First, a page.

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Founders of the Baltimore and Ohio Railroad, 1891 by Francis Blackwell Mayer. Oil on canvas.

B&O Railroad Museum Collection. Gift of the CSX Corporation.

1.    Philip E. Thomas  (1776-1861) 

2.    Charles Carroll  (1737-1832)

3.    George Brown  (1787-1859) 

4.    Benjamin C. Howard  (1791-1872) 

5.    William Patterson  (1752-1835)

6.    Alexander R. Brown  (1764-1834) 

7.    Robert Oliver  (1757-1834) 

8.    Alex B. Fridge  (1766-1839) 

9.    Talbot Jones  (1770-1834) 

10.  John V.L. McMahon  (1800-1871)

11.  Charles F. Mayer, Sr.  (1791-1864) 

12.  Samuel F.B. Morse  (1791-1872) 

13.  Isaac McKim  (1775-1838

14.  Fielding Lucas  (1782-1854) 

15.  Benjamin H. Latrobe  (1809-1878) 

16.  Peter Cooper  (1791-1883) 

17.  Louis McLane  (1784-1857) 

18.  W.G. McNeil  (1800-1853) 

19.  Joseph W. Patterson (1786-1866)

20.  John B. Morris  (1785-1874)  

21.  Thomas Swann  (1809-1883) 

22.  Believed to be painter Francis B. Mayer

23.  Chaucey Brooks  (1794-1880) 

24.  William G. Harrison  (1802-1855) 

25.  John W. Garrett  (1820-1884)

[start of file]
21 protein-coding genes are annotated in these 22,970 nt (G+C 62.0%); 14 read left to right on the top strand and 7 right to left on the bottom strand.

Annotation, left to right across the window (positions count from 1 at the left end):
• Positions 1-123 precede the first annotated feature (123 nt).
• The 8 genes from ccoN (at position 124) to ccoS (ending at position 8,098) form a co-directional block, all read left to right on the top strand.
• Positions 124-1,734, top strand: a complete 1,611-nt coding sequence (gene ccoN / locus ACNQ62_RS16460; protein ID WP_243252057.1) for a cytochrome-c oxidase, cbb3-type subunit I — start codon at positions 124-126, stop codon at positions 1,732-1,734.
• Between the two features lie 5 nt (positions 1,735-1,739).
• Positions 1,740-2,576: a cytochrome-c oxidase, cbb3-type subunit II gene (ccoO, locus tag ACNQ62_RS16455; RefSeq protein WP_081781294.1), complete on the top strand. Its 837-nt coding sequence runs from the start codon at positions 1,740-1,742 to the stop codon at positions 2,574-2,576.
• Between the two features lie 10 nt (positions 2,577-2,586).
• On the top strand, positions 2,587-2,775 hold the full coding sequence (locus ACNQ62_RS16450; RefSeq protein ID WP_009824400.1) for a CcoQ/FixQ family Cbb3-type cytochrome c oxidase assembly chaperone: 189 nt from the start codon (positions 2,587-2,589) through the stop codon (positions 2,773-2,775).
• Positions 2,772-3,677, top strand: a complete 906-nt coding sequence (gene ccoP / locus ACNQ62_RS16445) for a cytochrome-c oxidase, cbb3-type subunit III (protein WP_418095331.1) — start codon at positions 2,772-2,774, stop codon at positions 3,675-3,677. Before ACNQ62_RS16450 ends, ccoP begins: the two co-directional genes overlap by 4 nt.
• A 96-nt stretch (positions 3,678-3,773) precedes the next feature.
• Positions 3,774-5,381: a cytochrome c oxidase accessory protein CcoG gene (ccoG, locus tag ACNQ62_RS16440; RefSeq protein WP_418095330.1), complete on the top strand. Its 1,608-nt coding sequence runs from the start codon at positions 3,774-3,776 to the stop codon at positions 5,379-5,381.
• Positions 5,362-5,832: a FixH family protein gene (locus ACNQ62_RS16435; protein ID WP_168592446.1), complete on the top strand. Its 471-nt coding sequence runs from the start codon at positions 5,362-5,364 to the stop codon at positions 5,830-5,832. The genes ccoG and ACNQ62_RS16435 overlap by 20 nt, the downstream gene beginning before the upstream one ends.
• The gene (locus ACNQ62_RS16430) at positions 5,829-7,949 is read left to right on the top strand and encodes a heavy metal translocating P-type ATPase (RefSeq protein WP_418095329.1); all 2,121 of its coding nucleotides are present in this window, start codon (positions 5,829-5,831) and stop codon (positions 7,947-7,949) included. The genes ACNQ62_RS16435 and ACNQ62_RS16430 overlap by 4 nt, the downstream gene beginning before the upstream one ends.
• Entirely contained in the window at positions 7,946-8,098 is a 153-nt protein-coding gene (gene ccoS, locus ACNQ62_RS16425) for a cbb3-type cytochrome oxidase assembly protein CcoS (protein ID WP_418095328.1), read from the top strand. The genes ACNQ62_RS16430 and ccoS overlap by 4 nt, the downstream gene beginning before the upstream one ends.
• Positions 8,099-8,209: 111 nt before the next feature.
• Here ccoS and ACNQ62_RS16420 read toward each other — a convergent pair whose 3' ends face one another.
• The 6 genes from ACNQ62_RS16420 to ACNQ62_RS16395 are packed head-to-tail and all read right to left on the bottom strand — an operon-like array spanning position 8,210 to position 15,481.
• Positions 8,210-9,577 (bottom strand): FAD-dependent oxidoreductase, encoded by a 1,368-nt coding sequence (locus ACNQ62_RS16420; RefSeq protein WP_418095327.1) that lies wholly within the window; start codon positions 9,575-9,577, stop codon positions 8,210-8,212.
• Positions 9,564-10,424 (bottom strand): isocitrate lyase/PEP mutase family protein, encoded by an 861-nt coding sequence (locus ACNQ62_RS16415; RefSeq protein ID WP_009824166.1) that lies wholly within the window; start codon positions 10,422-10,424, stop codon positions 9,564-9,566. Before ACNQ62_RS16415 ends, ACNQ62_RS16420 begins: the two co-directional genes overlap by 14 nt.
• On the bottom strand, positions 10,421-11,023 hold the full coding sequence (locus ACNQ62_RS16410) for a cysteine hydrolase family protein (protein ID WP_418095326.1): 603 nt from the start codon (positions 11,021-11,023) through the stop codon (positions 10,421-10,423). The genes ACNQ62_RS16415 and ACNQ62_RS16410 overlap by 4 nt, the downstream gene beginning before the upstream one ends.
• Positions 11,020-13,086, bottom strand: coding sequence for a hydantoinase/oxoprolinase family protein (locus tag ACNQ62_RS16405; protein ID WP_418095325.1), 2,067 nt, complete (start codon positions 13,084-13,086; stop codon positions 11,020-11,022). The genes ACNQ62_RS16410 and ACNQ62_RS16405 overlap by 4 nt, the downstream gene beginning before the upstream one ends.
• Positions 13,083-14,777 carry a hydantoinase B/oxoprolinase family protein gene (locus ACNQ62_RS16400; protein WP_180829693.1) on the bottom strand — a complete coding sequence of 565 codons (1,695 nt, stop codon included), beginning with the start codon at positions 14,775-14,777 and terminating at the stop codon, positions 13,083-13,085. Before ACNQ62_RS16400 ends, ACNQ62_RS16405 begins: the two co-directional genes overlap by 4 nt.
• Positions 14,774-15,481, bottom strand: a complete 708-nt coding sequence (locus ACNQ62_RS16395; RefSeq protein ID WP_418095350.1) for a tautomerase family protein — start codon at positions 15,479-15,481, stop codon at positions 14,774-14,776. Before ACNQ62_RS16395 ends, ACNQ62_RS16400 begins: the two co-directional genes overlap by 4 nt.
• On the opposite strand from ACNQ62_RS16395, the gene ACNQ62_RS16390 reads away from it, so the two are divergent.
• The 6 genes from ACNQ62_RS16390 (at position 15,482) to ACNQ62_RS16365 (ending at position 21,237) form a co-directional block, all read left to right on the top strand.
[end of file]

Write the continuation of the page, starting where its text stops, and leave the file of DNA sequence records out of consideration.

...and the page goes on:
26.  Thomas C. Jenkins  (1802-1881) 

27.  Johns Hopkins  (1795-1873) 

28.  John H.B. Latrobe  (1803-1891) 

29.  Albert Schumacker  (1802-1871) 

The Founding Fathers

A handful of the wealthiest men in America meeting for drinks over 200 years ago may not seem relevant today, but it was at this very gathering that these men, a group of entrepreneurs and venture capitalists from Baltimore, decided to invest in a recent British technological innovation. This new invention would drastically reshape humanity’s concept of time, travel, transport, and communication. For in 1827, these men would become the founders of America’s first public commercial railroad – the Baltimore and Ohio (B&O) Railroad. Their company soon initiated a transformation in society that would continue for centuries to come.